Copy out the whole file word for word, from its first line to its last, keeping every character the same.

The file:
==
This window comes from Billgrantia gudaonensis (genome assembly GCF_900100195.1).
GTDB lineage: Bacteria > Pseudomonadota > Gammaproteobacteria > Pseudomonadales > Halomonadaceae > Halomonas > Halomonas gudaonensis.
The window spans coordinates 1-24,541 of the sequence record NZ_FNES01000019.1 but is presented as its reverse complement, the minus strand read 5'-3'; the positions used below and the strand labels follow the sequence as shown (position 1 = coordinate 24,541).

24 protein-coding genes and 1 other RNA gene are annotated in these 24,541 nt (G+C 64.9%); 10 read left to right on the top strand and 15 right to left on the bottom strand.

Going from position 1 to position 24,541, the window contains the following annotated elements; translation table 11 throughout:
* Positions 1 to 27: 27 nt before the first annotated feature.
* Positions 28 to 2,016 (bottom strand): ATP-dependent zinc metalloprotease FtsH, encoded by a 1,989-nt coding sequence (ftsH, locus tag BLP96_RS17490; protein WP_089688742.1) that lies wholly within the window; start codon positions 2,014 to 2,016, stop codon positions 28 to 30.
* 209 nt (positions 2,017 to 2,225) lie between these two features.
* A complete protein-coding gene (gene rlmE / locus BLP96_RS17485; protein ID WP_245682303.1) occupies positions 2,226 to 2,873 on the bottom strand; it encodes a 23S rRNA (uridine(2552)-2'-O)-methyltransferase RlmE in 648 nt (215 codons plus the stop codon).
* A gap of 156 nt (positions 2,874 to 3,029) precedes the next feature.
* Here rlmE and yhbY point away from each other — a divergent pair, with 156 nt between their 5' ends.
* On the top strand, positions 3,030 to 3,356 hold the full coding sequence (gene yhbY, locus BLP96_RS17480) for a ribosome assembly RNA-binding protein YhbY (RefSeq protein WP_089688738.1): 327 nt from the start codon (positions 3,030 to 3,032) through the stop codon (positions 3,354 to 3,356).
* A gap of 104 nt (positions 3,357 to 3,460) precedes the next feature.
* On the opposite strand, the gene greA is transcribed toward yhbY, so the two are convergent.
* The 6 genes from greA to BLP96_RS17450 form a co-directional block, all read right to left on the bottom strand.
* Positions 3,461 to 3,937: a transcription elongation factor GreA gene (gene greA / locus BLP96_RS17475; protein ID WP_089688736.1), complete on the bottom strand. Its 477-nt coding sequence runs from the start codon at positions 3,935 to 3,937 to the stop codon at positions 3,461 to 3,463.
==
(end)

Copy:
This window comes from Billgrantia gudaonensis (genome assembly GCF_900100195.1).
GTDB lineage: Bacteria > Pseudomonadota > Gammaproteobacteria > Pseudomonadales > Halomonadaceae > Halomonas > Halomonas gudaonensis.
The window spans coordinates 1-24,541 of the sequence record NZ_FNES01000019.1 but is presented as its reverse complement, the minus strand read 5'-3'; the positions used below and the strand labels follow the sequence as shown (position 1 = coordinate 24,541).

24 protein-coding genes and 1 other RNA gene are annotated in these 24,541 nt (G+C 64.9%); 10 read left to right on the top strand and 15 right to left on the bottom strand.

Going from position 1 to position 24,541, the window contains the following annotated elements; translation table 11 throughout:
* Positions 1 to 27: 27 nt before the first annotated feature.
* Positions 28 to 2,016 (bottom strand): ATP-dependent zinc metalloprotease FtsH, encoded by a 1,989-nt coding sequence (ftsH, locus tag BLP96_RS17490; protein WP_089688742.1) that lies wholly within the window; start codon positions 2,014 to 2,016, stop codon positions 28 to 30.
* 209 nt (positions 2,017 to 2,225) lie between these two features.
* A complete protein-coding gene (gene rlmE / locus BLP96_RS17485; protein ID WP_245682303.1) occupies positions 2,226 to 2,873 on the bottom strand; it encodes a 23S rRNA (uridine(2552)-2'-O)-methyltransferase RlmE in 648 nt (215 codons plus the stop codon).
* A gap of 156 nt (positions 2,874 to 3,029) precedes the next feature.
* Here rlmE and yhbY point away from each other — a divergent pair, with 156 nt between their 5' ends.
* On the top strand, positions 3,030 to 3,356 hold the full coding sequence (gene yhbY, locus BLP96_RS17480) for a ribosome assembly RNA-binding protein YhbY (RefSeq protein WP_089688738.1): 327 nt from the start codon (positions 3,030 to 3,032) through the stop codon (positions 3,354 to 3,356).
* A gap of 104 nt (positions 3,357 to 3,460) precedes the next feature.
* On the opposite strand, the gene greA is transcribed toward yhbY, so the two are convergent.
* The 6 genes from greA to BLP96_RS17450 form a co-directional block, all read right to left on the bottom strand.
* Positions 3,461 to 3,937: a transcription elongation factor GreA gene (gene greA / locus BLP96_RS17475; protein ID WP_089688736.1), complete on the bottom strand. Its 477-nt coding sequence runs from the start codon at positions 3,935 to 3,937 to the stop codon at positions 3,461 to 3,463.